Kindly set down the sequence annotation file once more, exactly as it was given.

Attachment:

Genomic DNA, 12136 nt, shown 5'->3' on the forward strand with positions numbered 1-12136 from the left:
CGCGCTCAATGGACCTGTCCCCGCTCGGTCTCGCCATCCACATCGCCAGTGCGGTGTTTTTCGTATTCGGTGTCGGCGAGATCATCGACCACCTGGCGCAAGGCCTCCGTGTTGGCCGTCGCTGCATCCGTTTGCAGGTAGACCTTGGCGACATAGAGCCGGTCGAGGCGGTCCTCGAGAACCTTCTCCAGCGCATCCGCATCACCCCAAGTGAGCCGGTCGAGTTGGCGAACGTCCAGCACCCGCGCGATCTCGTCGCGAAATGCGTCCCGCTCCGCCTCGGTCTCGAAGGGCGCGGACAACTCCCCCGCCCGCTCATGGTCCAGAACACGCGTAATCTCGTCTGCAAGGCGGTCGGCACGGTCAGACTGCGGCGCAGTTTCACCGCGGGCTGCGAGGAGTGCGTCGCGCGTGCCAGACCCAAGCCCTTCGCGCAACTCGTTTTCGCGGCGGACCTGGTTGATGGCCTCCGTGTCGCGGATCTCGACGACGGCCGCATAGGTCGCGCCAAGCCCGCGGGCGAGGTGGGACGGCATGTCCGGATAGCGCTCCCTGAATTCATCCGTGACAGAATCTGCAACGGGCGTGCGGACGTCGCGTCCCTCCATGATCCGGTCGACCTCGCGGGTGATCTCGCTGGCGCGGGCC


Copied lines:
Genomic DNA, 12136 nt, shown 5'->3' on the forward strand with positions numbered 1-12136 from the left:
CGCGCTCAATGGACCTGTCCCCGCTCGGTCTCGCCATCCACATCGCCAGTGCGGTGTTTTTCGTATTCGGTGTCGGCGAGATCATCGACCACCTGGCGCAAGGCCTCCGTGTTGGCCGTCGCTGCATCCGTTTGCAGGTAGACCTTGGCGACATAGAGCCGGTCGAGGCGGTCCTCGAGAACCTTCTCCAGCGCATCCGCATCACCCCAAGTGAGCCGGTCGAGTTGGCGAACGTCCAGCACCCGCGCGATCTCGTCGCGAAATGCGTCCCGCTCCGCCTCGGTCTCGAAGGGCGCGGACAACTCCCCCGCCCGCTCATGGTCCAGAACACGCGTAATCTCGTCTGCAAGGCGGTCGGCACGGTCAGACTGCGGCGCAGTTTCACCGCGGGCTGCGAGGAGTGCGTCGCGCGTGCCAGACCCAAGCCCTTCGCGCAACTCGTTTTCGCGGCGGACCTGGTTGATGGCCTCCGTGTCGCGGATCTCGACGACGGCCGCATAGGTCGCGCCAAGCCCGCGGGCGAGGTGGGACGGCATGTCCGGATAGCGCTCCCTGAATTCATCCGTGACAGAATCTGCAACGGGCGTGCGGACGTCGCGTCCCTCCATGATCCGGTCGACCTCGCGGGTGATCTCGCTGGCGCGGGCC